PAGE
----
It was on Christmas Eve 1818, when a song that touched the world’s heart rang out for the first time: “Silent Night! Holy Night!” is a song which for two centuries has given people around the world hope and comfort. It was written and set to music in 1818 by Joseph Mohr and Franz Xaver Gruber in Salzburg. However, it was singers from Tirol who made the work an international sensation. Even in the early 19th century a worldwide hit needed not only the right song but also the right singers. The history of what is today the world's most famous Christmas carol is a tale of courage, talent and serendipity.
From Tirol into the World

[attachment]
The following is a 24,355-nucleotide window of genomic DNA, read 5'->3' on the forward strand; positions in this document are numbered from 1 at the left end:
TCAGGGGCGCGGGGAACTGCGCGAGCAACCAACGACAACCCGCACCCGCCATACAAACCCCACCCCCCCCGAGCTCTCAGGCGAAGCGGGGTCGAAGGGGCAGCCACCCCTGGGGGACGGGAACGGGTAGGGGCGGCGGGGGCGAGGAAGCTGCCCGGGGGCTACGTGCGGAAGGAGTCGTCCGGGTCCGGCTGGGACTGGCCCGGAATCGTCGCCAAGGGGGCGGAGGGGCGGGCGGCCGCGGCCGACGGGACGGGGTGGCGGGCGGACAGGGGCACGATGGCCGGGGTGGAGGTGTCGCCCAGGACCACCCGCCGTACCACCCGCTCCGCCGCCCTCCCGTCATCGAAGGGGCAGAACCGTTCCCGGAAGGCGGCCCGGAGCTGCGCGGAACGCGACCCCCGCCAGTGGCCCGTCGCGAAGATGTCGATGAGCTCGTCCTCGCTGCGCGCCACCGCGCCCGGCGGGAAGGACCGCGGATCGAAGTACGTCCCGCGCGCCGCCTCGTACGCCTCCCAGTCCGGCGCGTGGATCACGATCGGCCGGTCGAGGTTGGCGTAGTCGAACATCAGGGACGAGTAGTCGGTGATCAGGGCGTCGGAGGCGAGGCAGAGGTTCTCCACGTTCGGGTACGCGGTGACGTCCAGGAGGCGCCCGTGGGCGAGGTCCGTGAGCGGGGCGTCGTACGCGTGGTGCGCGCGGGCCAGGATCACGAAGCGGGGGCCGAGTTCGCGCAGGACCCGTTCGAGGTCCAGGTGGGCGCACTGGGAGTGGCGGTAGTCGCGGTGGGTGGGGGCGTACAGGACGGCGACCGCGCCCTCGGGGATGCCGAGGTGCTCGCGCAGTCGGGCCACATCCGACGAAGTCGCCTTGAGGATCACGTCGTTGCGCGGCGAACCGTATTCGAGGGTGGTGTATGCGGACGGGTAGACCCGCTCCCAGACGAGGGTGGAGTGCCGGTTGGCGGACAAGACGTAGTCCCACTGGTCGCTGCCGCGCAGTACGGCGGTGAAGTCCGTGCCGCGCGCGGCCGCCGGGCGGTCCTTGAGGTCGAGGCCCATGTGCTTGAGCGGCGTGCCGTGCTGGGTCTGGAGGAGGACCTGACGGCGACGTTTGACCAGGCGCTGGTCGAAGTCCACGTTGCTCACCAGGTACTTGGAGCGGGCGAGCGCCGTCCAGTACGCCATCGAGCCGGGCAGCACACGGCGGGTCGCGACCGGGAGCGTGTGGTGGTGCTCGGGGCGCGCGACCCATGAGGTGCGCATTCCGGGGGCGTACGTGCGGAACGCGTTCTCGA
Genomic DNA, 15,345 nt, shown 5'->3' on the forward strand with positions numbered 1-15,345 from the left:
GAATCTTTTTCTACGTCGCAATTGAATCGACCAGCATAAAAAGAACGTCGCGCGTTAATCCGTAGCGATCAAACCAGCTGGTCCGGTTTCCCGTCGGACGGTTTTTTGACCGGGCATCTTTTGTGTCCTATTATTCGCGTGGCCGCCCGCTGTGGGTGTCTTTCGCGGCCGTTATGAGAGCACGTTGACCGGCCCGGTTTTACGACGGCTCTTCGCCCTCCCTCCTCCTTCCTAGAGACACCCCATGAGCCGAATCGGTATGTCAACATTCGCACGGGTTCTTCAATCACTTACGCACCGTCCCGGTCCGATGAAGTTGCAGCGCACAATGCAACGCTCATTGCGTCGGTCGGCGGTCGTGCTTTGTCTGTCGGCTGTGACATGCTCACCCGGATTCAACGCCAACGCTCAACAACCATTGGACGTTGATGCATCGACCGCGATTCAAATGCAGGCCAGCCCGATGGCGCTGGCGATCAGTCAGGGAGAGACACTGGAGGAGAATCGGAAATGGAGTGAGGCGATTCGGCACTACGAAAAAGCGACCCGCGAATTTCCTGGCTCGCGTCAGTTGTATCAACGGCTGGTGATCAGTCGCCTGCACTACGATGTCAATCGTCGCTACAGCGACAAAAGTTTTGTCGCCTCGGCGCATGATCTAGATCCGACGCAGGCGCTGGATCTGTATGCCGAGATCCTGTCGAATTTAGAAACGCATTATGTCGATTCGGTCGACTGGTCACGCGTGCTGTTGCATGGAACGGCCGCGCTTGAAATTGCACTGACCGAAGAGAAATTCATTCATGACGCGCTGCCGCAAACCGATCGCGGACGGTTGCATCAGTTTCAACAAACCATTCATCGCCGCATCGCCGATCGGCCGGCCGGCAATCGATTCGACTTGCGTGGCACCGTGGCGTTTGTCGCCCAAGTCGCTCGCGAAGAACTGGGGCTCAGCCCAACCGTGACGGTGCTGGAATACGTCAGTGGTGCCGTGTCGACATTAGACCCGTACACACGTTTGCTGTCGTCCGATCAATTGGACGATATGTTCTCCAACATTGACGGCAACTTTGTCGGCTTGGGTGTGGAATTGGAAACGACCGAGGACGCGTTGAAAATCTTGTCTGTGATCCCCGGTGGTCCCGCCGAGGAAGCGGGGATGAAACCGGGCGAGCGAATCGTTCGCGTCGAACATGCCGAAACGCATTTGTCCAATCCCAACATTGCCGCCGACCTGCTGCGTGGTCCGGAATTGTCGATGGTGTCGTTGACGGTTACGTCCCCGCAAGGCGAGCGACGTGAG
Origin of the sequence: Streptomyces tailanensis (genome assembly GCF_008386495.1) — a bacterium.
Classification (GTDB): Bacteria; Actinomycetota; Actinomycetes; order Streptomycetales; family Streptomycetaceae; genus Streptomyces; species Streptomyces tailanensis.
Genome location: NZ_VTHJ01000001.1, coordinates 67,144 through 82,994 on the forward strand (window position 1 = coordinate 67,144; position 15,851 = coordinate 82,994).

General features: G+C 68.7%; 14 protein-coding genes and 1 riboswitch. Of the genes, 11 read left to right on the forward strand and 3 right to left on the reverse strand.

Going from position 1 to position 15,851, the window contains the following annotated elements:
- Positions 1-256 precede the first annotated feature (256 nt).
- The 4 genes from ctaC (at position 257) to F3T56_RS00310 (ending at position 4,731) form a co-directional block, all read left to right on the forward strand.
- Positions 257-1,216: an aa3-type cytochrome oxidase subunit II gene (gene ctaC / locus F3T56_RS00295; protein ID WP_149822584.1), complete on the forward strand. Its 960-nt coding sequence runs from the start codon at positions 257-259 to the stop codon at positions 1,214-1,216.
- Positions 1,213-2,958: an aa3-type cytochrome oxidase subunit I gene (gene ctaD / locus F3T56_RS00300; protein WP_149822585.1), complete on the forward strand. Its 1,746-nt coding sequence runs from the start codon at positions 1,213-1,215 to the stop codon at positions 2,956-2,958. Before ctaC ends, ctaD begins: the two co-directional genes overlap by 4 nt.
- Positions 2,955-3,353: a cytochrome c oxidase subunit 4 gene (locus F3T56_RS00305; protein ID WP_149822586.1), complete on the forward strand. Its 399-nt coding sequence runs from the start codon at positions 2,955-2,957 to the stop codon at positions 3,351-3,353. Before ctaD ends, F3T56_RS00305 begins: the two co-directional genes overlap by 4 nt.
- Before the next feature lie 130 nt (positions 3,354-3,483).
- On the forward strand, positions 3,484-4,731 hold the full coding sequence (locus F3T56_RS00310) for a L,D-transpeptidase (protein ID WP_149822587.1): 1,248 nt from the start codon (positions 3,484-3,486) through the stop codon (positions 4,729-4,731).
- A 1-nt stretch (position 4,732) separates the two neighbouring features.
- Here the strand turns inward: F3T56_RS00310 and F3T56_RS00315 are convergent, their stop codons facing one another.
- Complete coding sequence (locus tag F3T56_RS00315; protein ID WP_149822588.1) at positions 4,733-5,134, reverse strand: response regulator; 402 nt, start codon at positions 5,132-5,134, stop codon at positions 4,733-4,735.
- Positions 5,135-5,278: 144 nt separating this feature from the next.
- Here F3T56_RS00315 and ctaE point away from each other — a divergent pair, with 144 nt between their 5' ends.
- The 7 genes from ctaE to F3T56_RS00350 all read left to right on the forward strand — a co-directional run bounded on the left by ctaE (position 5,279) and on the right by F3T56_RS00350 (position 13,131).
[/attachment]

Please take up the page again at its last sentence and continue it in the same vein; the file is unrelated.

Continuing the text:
In the 19th century it was not unusual for farmers in Tirol to leave the region in winter and work as travelling salesmen. To stand out from the crowd, glove merchant Lorenz Strasser from the Zillertal Valley took his children with him on his travels. They would give concerts and sing for his customers. For example, it is recorded that they performed at the Christmas market in Leipzig in 1831. Their repertoire included a song at that time unknown in Germany: Silent Night. The carol had been brought to the Zillertal Valley several years before by organ maker Carl Mauracher following a visit to Salzburg. The version sung by the Strasser family became a hit and took them across Europe. A few years later the 18-year-old Ludwig Rainer set sail for America together with his quartet of singers from the village of Fügen. On Christmas Eve in 1839 the Rainer singers gave a concert in New York and "Silent Night" was performed for the first time in the New World. The audience loved it, especially since at that time there were many German emigrants living in the United States. That is the story of how the world's most famous Christmas carol has set out on its triumphant journey around the world from a small valley in the Austrian Province of Tirol. UNESCO also recognised the importance of “Silent Night! Holy Night!” as a vital cultural treasure and in 2011 it was placed on the list of Intangible Cultural Heritage in Austria.